Cody Wyoming is a very nice little town that is plumb full of history. Of course the oldest history is of the Native Americans who lived here for thousands of years, but after them came Lewis and Clark, the Mountain Men, pioneers, miners, cowboys, ranchers and settlers. Of course at the center of much of it is William, “Buffalo Bill,” Cody who founded the town in 1896. His name is everywhere in and around the town, most prominently at the Buffalo Bill Center of the West (http://centerofthewest.org/). I’ll talk about that in a later post. In this post I want to tell you about the other major tourist attraction in Cody, Old Trail Town.
Old Trail Town is a collection of buildings built by the early pioneers to the area around Cody during the late 1800s, get more information here: http://www.oldtrailtown.org/. To create the museum, they were dismantled from their old locations and brought here and reassembled piece by piece at the exact location that Buffalo Bill founded the town of Cody. Just the empty buildings wouldn’t be very interesting, so many of them are also filled with antiques from the area and time period. Whenever possible, there are photos of the actual owners of the buildings. For example, they have Curley’s cabin, who was Custer’s head Indian Scout and who survived the battle of Little Big Horn. But they have much more than just the building, inside are many photos of him and even Custer and antiques from the time period. Together, you get a very good feel for how people were actually living at the time.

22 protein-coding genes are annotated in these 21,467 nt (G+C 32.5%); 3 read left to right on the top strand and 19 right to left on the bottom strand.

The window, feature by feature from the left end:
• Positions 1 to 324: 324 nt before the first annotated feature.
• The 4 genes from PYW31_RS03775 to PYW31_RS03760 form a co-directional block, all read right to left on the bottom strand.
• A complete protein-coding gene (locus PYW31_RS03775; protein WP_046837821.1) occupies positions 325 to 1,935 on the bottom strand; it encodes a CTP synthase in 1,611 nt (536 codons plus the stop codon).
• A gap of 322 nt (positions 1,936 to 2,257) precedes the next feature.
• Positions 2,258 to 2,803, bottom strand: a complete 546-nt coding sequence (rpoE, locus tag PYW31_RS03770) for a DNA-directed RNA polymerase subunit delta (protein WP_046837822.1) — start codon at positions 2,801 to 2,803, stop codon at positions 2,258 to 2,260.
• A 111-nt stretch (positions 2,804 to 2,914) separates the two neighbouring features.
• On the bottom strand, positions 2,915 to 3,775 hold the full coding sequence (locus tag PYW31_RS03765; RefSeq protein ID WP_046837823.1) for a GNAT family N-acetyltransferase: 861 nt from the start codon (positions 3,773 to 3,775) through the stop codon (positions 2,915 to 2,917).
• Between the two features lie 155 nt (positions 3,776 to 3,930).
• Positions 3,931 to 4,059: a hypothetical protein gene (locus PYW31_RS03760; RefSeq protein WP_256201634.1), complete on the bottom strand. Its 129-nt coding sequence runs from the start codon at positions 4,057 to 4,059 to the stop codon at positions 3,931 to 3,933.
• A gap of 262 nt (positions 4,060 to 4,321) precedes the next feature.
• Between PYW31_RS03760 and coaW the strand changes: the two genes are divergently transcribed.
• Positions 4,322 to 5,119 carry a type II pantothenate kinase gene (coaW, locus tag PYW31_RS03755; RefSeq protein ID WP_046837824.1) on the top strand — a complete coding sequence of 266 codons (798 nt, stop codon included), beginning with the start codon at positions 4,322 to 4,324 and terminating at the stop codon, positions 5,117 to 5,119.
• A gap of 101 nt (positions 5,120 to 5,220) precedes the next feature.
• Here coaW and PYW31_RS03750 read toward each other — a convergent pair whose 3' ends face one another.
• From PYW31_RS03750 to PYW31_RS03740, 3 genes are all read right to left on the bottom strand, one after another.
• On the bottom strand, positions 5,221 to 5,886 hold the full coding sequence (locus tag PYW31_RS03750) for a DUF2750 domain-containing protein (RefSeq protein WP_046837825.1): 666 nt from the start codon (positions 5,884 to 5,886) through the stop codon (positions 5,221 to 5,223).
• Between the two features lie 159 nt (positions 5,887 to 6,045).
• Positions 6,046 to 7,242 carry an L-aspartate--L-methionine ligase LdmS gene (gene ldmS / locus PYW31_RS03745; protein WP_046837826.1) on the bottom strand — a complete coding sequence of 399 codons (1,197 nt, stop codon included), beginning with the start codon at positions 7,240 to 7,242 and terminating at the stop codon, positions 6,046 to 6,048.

Another aspect of Old Trail Town is a small graveyard with a few historical figures from the 1800s. Their graves were exhumed and their remains brought here and re-buried. The most famous is mountain man John Johnson who was the model for the 1972 movie “Jeremiah Johnson” in which Robert Redford portrayed his life. I found the small graveyard oddly emotional when you thought of the men and women who lived and died in this very country and their bones were buried right there, just a few feet away from you. You can get more information on who’s buried there at his page: http://www.oldtrailtown.org/gravesites/
It costs $9 to go through the town and it was well worth it to me. I love the history of the Old West and feel a strong affinity for the Native Americans, Mountain Men and cowboys who lived it. I tremendously enjoyed going through Old Trail Town and being transported back in time to an era I regret missing. I’ve always thought I was born at the wrong time! Highly recommended!
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Rather than tell you all about the buildings that are there, I think pictures tell the story much better than I can, so I’ll let the photos tell the story.
I have many more photos of very interesting buildings and antiques, but I can’t possibly put them all in one post. If you want to get a real feel for the amazing history that you get to see and touch in Old Trail Town, you have to go there for yourself!